The Perfect Guerilla Film Makers Camera Kit For Under £1k

A few weeks back I asked the film community ‘what would be the ideal camera kit for £1,000’. I was overwhelmed by amazing tips, ideas and site suggestions. And so I have compiled it here as part of The Guerilla Film Makers Masterclass.

While I did say that this was a camera kit for £1,000, I am not sticking to that completely as some people will need much less kit, where others will need different stuff. I will stick to the £1k idea in spirit though.

Camera Body – Canon 550D (£440)
Suggestions included the DSLR Cannon 550D, Canon 600D, and there was also a lot of chatter about the Panasonic GH2. The 600D has the advantage of the flip out screen too but it’s about £100 more than the 550D right now. On Amazon you can pick up a 550D for £440, £600D for £550 and a GH2 for £650.

Spare Batteries and Power Supply (approx £50 in total)
I would steer clear of cheap eBay style batteries and only go with official Canon ones – more expensive but will last MUCH longer. I would also buy an external power supply. You can get one from Amazon for £25 (power supply suggested by Owen Johnson – link here)

Storage Cards (approx £50)
Philip Bloom advised me to buy smaller cards, say 8GB as that spreads the risk of a catastrophe due to a failing card, as well as reducing the cost of ownership. The super fast cards are not needed either as that is only a benefit when transferring material to a computer, your camera cannot send data that quickly. Check user feedback on Amazon too.

Zoom H1 Audio Recorder (£80)
DSLR cameras were never really built for filming, and sound recording is woefully inadequate, especially for drama. That means you should really hire a sound recordist with their own kit, but if you do want to record sound yourself, this handy, diminutive yet excellent recorder will do a sterling job for you. (suggested by @dd_opco)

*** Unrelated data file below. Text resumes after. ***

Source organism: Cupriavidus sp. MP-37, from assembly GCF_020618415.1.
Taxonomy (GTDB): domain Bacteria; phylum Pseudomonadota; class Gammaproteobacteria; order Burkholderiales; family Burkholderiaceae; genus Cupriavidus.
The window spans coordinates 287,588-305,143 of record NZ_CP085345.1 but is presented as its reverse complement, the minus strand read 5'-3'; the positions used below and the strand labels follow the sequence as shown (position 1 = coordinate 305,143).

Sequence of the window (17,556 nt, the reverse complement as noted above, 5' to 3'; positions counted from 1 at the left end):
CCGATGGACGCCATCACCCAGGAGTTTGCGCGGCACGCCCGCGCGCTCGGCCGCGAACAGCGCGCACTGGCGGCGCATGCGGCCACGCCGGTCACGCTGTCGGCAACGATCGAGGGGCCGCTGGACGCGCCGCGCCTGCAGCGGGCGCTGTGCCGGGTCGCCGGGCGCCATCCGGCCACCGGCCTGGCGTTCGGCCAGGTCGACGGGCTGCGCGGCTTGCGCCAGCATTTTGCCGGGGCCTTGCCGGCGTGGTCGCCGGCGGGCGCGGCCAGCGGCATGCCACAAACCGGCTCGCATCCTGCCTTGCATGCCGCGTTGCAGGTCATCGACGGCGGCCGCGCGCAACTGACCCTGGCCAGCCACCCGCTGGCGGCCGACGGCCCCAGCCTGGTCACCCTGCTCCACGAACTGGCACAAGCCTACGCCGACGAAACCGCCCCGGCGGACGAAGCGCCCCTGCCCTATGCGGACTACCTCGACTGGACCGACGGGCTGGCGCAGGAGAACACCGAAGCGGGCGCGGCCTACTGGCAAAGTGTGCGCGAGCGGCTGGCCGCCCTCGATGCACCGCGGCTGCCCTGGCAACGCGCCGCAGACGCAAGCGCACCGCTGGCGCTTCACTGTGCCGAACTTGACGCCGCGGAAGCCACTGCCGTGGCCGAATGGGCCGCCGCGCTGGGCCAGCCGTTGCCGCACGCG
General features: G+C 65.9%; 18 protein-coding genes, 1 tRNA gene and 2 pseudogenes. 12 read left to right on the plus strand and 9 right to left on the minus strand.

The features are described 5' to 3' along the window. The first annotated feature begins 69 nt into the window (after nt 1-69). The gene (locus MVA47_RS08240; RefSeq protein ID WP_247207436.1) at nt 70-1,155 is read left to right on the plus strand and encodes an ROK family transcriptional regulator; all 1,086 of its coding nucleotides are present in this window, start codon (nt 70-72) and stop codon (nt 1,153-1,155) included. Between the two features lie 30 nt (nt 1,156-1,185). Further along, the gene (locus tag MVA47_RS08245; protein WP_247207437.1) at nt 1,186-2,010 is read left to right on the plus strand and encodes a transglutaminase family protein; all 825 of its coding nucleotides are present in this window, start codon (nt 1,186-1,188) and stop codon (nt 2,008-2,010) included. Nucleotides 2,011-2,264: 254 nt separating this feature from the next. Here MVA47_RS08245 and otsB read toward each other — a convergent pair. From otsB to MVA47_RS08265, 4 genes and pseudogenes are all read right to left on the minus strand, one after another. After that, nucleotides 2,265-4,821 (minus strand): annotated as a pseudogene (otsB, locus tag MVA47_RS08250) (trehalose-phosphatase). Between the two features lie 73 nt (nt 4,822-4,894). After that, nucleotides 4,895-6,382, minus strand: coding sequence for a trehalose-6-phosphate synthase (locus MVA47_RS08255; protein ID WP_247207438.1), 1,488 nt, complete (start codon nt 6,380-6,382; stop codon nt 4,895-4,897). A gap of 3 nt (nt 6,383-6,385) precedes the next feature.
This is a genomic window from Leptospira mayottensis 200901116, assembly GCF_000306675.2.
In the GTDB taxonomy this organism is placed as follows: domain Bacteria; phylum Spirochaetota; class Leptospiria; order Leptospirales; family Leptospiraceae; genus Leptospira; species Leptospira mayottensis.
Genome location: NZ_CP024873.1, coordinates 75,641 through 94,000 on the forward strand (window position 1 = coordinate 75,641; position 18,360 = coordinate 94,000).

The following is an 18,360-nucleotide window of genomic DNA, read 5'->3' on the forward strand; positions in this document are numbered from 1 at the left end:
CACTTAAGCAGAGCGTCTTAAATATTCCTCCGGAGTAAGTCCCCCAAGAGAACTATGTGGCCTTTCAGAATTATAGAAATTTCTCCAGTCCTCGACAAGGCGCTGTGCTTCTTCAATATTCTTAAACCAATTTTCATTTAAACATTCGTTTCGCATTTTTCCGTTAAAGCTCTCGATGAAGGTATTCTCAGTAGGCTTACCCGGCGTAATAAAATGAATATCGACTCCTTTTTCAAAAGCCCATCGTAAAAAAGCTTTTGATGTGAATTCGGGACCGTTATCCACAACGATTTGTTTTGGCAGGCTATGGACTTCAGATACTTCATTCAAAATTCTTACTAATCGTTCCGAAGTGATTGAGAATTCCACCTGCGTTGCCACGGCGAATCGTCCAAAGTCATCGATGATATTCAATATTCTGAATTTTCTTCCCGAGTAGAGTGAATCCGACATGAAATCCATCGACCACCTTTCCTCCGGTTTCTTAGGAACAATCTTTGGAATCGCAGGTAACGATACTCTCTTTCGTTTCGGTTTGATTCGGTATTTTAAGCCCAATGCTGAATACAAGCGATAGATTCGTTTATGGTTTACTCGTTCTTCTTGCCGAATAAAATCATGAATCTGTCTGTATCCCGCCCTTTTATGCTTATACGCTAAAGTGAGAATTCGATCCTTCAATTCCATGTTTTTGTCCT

Rode VideoMic (£75 on Amazon)
A cheap and cheerful directional condenser battery that has become the audio mainstay for DSLR cinematographers shooting on the hoof. Not suited from drama (as stated you should have a sound recordist) but excellent value for money and a great tool for shooting doc or when working solo.

Magic Lantern Firmware FREE
A free ‘hack’ that gets you even deeper inside the software that drives the 550D, and essential for anyone who wants to pull even more out of their investment. While you may sweat a little when you ‘upgrade’ the firmware, as far as I know, no-one has yet broken their camera doing it. Get it free here… (suggested by @nomoneyforbeer)

LCDVF Viewfinder adaptor (around £85)
While there are cheaper options on the market (£25 on Amazon), the feeling is you get what you pay for, and the LCDVF is a good compromise between cost and quality. The better quality ones also add stability in use. Chris Wickett (among others) recommended this one http://www.kinotehnik.com/

 DSLR Rig (£50)
A rig from which to operate your camera is essential and our own Reza-John Vedadi found this gem on Amazon for an insane £50 – while you probably wouldn’t want to take it up Everest, it’s completely fine for low budget movies. I was so impressed by John’s I bought one myself. Link here…

Legs (Tripod) Monfrotto 055xProB (£100 on Amazon)
You camera will change every few years but an investment in a good tripod will serve you much longer, and as such, represents a good investment. You can keep going up and up in price, but from what I can see, the Monfrotto 055xProB is about the cheapest (while still functional) set of tripod legs you can find. Thanks to @KirkGaydon for this one.

Head (Tripod) Manfrotto 701HDV (£100 on Amazon)
Sitting on top of the tripod is the interchangeable fluid head – and in my books, it is the most important pieces of kit outside of the camera and lenses. Another solid investment that should last you years. Once again thank you  @KirkGaydon for this one.

Monopod – Manfrotto 560b (£80 on Amazon)
You can’t always use a rig or a tripod and in those instances, a monopod is VERY useful bit of kit to have in your bag (especially when shooting on the street in public and need stability). The Manfrotto 560b was recommended by @endeavouruk as a great piece of kit for under £100.

Reflector £9 on Amazon
Should you need to bounce some light onto the subject, you will need a reflector. And a foldable one meter one for under a tenner is INSANE! Head on down to Amazon now and grab one. Heck, grab two! Thanks Reza-John Vedadi for this tip.

Lenses